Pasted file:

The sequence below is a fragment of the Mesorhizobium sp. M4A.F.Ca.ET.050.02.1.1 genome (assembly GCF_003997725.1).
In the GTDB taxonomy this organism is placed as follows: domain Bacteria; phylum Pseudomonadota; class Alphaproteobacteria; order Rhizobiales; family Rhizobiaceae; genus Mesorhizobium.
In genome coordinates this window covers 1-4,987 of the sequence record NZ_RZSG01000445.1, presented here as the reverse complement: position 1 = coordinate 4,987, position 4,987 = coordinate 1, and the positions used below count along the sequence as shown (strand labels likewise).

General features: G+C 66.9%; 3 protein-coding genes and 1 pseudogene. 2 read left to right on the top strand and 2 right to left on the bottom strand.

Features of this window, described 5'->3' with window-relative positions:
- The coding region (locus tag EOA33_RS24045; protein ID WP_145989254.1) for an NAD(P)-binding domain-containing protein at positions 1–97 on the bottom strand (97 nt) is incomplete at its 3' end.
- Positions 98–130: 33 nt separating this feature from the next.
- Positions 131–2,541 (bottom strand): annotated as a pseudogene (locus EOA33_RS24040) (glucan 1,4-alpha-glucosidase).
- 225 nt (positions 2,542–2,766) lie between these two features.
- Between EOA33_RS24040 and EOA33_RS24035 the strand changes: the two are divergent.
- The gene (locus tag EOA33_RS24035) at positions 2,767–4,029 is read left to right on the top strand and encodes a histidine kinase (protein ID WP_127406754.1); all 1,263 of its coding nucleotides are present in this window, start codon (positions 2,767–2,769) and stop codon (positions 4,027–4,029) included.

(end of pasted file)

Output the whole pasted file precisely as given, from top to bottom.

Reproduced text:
The sequence below is a fragment of the Mesorhizobium sp. M4A.F.Ca.ET.050.02.1.1 genome (assembly GCF_003997725.1).
In the GTDB taxonomy this organism is placed as follows: domain Bacteria; phylum Pseudomonadota; class Alphaproteobacteria; order Rhizobiales; family Rhizobiaceae; genus Mesorhizobium.
In genome coordinates this window covers 1-4,987 of the sequence record NZ_RZSG01000445.1, presented here as the reverse complement: position 1 = coordinate 4,987, position 4,987 = coordinate 1, and the positions used below count along the sequence as shown (strand labels likewise).

General features: G+C 66.9%; 3 protein-coding genes and 1 pseudogene. 2 read left to right on the top strand and 2 right to left on the bottom strand.

Features of this window, described 5'->3' with window-relative positions:
- The coding region (locus tag EOA33_RS24045; protein ID WP_145989254.1) for an NAD(P)-binding domain-containing protein at positions 1–97 on the bottom strand (97 nt) is incomplete at its 3' end.
- Positions 98–130: 33 nt separating this feature from the next.
- Positions 131–2,541 (bottom strand): annotated as a pseudogene (locus EOA33_RS24040) (glucan 1,4-alpha-glucosidase).
- 225 nt (positions 2,542–2,766) lie between these two features.
- Between EOA33_RS24040 and EOA33_RS24035 the strand changes: the two are divergent.
- The gene (locus tag EOA33_RS24035) at positions 2,767–4,029 is read left to right on the top strand and encodes a histidine kinase (protein ID WP_127406754.1); all 1,263 of its coding nucleotides are present in this window, start codon (positions 2,767–2,769) and stop codon (positions 4,027–4,029) included.